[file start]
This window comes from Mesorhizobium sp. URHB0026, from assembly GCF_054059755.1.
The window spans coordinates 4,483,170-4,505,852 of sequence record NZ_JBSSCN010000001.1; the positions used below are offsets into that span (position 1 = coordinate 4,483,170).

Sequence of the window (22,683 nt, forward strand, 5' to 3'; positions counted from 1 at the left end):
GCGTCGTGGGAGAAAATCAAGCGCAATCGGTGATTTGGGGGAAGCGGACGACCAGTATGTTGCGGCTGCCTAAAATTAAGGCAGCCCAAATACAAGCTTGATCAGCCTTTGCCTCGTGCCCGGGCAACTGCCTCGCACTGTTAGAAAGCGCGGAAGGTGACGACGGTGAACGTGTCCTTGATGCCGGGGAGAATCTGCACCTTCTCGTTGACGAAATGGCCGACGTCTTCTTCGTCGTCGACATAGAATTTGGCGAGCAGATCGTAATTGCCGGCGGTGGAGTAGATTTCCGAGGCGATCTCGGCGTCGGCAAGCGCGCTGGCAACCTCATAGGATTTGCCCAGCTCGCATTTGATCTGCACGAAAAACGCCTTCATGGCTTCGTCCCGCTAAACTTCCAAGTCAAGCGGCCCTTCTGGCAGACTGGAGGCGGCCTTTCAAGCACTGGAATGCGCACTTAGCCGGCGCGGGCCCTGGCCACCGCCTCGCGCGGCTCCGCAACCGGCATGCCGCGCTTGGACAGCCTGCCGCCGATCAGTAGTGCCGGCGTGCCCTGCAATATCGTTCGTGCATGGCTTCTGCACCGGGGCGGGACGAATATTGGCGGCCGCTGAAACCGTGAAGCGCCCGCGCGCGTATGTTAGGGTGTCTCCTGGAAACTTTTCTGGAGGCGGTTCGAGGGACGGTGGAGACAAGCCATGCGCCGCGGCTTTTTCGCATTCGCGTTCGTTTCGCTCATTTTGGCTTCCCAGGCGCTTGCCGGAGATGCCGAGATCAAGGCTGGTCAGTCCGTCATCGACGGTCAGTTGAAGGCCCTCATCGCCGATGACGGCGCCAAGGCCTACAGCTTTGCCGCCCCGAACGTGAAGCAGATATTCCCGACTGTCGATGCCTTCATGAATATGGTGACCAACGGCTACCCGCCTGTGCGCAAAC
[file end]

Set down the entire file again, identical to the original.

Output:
This window comes from Mesorhizobium sp. URHB0026, from assembly GCF_054059755.1.
The window spans coordinates 4,483,170-4,505,852 of sequence record NZ_JBSSCN010000001.1; the positions used below are offsets into that span (position 1 = coordinate 4,483,170).

Sequence of the window (22,683 nt, forward strand, 5' to 3'; positions counted from 1 at the left end):
GCGTCGTGGGAGAAAATCAAGCGCAATCGGTGATTTGGGGGAAGCGGACGACCAGTATGTTGCGGCTGCCTAAAATTAAGGCAGCCCAAATACAAGCTTGATCAGCCTTTGCCTCGTGCCCGGGCAACTGCCTCGCACTGTTAGAAAGCGCGGAAGGTGACGACGGTGAACGTGTCCTTGATGCCGGGGAGAATCTGCACCTTCTCGTTGACGAAATGGCCGACGTCTTCTTCGTCGTCGACATAGAATTTGGCGAGCAGATCGTAATTGCCGGCGGTGGAGTAGATTTCCGAGGCGATCTCGGCGTCGGCAAGCGCGCTGGCAACCTCATAGGATTTGCCCAGCTCGCATTTGATCTGCACGAAAAACGCCTTCATGGCTTCGTCCCGCTAAACTTCCAAGTCAAGCGGCCCTTCTGGCAGACTGGAGGCGGCCTTTCAAGCACTGGAATGCGCACTTAGCCGGCGCGGGCCCTGGCCACCGCCTCGCGCGGCTCCGCAACCGGCATGCCGCGCTTGGACAGCCTGCCGCCGATCAGTAGTGCCGGCGTGCCCTGCAATATCGTTCGTGCATGGCTTCTGCACCGGGGCGGGACGAATATTGGCGGCCGCTGAAACCGTGAAGCGCCCGCGCGCGTATGTTAGGGTGTCTCCTGGAAACTTTTCTGGAGGCGGTTCGAGGGACGGTGGAGACAAGCCATGCGCCGCGGCTTTTTCGCATTCGCGTTCGTTTCGCTCATTTTGGCTTCCCAGGCGCTTGCCGGAGATGCCGAGATCAAGGCTGGTCAGTCCGTCATCGACGGTCAGTTGAAGGCCCTCATCGCCGATGACGGCGCCAAGGCCTACAGCTTTGCCGCCCCGAACGTGAAGCAGATATTCCCGACTGTCGATGCCTTCATGAATATGGTGACCAACGGCTACCCGCCTGTGCGCAAAC